Republicans take off gloves in Vegas debate


The Republican presidential candidates clashed bitterly and personally over healthcare and immigration in a snarling Tuesday night debate that featured some of the most barbed and heated exchanges of the months-long campaign.

The event, staged in a hotel casino on the Las Vegas Strip, broke little new substantive ground as the candidates — facing one another for the sixth time in as many weeks — restated mostly familiar positions.

But there was a heightened degree of animus in the air, which pushed the usually unruffled Mitt Romney into a series of raised-voice, finger-jabbing confrontations, most dramatically with Texas Gov. Rick Perry.


Perry, who surged to the top of polls upon entering the race in August only to fall back after a series of poor debate performances, assumed the role of instigator in the evening’s sharpest exchange. Ignoring a question about healthcare, Perry attacked Romney by noting that the former Massachusetts governor once knowingly employed a landscaping service that hired illegal immigrants. The issue surfaced in Romney’s 2008 campaign for president.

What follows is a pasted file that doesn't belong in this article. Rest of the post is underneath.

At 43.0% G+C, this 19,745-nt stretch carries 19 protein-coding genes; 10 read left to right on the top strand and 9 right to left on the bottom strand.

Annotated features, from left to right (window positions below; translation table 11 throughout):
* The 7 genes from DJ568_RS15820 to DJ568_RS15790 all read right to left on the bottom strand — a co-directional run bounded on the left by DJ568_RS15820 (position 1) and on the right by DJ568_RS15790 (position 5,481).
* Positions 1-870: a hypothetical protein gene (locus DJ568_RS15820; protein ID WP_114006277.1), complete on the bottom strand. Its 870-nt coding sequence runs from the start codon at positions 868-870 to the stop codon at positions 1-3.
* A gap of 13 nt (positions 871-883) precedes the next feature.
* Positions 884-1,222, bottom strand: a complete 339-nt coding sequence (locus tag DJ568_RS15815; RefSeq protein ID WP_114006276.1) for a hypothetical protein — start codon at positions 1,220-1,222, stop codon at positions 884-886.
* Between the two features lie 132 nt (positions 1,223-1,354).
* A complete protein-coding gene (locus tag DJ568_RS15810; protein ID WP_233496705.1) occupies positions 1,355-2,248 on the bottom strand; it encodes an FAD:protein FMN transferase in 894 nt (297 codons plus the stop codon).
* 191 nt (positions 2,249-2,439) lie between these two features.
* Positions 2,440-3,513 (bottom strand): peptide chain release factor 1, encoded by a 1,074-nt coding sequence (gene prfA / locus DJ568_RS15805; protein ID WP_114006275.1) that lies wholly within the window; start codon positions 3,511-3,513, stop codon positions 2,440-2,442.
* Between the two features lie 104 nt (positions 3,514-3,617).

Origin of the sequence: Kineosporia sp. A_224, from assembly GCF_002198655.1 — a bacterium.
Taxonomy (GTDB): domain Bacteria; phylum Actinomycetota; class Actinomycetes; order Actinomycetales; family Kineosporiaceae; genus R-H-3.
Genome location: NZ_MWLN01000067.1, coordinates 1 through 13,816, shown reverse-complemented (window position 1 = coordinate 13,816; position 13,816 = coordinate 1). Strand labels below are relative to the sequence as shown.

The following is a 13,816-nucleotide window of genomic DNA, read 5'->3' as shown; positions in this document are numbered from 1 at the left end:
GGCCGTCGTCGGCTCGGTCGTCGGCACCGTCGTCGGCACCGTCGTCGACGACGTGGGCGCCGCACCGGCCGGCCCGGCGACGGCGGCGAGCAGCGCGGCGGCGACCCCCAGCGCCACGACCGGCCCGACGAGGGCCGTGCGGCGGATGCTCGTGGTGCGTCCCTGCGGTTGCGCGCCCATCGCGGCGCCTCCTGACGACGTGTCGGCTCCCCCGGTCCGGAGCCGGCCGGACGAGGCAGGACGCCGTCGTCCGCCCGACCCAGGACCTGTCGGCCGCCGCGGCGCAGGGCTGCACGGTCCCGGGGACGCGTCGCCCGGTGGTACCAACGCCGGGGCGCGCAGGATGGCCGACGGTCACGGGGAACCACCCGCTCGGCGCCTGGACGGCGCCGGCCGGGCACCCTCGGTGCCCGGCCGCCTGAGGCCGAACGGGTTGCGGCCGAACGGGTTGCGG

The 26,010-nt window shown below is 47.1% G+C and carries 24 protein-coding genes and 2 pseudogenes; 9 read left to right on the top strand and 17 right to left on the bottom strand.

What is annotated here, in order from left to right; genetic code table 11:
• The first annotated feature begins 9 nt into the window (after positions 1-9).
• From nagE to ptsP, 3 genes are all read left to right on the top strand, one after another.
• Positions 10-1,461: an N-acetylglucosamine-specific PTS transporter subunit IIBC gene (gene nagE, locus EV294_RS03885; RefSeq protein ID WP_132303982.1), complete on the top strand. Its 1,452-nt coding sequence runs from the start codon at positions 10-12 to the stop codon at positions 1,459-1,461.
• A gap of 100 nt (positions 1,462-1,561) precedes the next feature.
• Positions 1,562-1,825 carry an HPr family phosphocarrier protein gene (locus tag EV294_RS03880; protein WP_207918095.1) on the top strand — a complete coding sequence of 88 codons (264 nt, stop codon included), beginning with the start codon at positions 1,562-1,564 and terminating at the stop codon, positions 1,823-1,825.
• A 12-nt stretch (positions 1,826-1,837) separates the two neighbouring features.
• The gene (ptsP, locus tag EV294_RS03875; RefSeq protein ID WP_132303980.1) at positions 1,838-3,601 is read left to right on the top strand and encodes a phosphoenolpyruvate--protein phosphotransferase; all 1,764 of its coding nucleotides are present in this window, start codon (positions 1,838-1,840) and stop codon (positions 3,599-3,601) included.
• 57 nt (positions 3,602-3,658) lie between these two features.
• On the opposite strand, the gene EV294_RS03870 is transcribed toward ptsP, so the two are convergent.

“The idea that you stand here before us and talk about that you’re strong on immigration is, on its face, the height of hypocrisy,” Perry said to a mixture of boos and applause from the audience in a Venetian hotel ballroom.

Romney denied the assertion, and when Perry rebutted, the two men began interrupting and speaking over each other, to Romney’s growing anger and frustration. “This has been a tough couple of debates for Rick and I understand that ... you’re going to get testy,” Romney said, as Perry glared at him.